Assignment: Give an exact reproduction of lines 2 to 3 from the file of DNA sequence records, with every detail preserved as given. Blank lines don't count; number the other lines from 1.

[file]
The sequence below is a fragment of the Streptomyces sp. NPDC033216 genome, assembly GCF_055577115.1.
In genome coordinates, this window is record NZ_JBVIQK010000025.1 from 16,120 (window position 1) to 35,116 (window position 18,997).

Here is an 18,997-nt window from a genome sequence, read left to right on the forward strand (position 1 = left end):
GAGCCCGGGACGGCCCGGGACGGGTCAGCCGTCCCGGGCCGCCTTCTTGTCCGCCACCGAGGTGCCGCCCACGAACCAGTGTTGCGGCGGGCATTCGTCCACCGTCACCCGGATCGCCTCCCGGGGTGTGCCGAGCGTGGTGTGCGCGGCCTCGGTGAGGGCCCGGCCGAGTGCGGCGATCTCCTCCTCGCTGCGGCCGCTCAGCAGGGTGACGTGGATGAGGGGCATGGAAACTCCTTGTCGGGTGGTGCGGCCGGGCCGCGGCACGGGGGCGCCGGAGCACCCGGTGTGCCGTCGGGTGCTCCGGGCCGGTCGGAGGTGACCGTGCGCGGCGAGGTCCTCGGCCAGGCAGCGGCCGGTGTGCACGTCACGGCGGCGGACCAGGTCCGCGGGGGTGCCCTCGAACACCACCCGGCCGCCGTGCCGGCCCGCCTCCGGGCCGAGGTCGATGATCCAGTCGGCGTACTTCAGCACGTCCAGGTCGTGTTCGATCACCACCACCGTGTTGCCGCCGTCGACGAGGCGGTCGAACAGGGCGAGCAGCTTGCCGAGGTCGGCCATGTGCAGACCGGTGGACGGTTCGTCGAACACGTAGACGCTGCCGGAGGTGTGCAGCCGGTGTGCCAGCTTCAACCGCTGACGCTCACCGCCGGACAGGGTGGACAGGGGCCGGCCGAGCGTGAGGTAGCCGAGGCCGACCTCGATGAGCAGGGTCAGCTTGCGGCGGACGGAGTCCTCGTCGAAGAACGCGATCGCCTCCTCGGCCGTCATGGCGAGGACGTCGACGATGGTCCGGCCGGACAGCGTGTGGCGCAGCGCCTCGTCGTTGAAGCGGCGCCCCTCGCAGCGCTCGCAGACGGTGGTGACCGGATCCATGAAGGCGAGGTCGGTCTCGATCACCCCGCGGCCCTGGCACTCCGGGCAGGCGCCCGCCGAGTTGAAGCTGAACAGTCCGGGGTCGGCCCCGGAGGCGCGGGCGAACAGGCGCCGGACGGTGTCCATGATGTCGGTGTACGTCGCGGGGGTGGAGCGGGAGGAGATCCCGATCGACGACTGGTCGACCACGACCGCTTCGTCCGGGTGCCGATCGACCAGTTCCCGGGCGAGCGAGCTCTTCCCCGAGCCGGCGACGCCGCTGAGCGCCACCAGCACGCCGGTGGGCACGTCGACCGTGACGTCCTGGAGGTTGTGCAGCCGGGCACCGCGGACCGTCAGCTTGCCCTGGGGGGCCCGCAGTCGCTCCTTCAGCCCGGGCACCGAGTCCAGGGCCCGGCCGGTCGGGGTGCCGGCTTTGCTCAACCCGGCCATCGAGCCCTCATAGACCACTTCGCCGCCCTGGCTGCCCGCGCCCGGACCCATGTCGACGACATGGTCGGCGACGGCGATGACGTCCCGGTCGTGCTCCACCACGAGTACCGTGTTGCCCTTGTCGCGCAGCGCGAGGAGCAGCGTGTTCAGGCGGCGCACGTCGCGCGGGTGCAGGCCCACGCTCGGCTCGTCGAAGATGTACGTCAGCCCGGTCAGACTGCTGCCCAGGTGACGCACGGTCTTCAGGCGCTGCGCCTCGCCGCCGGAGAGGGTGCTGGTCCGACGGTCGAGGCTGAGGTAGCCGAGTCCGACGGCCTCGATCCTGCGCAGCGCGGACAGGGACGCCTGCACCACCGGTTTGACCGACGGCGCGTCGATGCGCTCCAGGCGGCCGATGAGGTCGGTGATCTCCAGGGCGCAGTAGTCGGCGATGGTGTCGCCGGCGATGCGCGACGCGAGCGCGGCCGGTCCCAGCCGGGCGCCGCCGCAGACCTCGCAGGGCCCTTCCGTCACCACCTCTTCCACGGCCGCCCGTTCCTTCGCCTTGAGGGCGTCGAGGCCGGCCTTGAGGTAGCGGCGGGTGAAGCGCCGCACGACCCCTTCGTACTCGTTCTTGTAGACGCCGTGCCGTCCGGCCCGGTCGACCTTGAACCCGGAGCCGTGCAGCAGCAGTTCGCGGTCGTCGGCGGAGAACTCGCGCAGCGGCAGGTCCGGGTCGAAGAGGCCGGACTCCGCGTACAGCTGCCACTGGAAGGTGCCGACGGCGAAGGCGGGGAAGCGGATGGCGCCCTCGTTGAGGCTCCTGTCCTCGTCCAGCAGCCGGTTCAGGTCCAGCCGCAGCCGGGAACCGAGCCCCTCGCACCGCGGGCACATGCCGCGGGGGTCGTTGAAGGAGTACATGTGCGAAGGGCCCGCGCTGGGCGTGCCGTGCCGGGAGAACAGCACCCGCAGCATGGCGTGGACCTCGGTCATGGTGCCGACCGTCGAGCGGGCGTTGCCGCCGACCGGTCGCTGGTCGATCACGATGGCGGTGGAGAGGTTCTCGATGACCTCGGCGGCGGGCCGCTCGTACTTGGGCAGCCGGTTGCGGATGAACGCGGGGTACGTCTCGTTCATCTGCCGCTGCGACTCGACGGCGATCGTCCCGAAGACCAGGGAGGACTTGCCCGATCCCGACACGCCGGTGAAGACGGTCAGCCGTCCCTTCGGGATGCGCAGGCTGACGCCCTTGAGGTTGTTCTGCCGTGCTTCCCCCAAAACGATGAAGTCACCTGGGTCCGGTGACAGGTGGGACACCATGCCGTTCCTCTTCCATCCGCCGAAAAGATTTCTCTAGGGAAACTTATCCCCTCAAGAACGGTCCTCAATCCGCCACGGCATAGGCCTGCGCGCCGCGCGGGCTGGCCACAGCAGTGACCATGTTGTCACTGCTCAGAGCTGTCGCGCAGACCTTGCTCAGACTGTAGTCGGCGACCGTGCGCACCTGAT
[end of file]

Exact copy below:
In genome coordinates, this window is record NZ_JBVIQK010000025.1 from 16,120 (window position 1) to 35,116 (window position 18,997).

Here is an 18,997-nt window from a genome sequence, read left to right on the forward strand (position 1 = left end):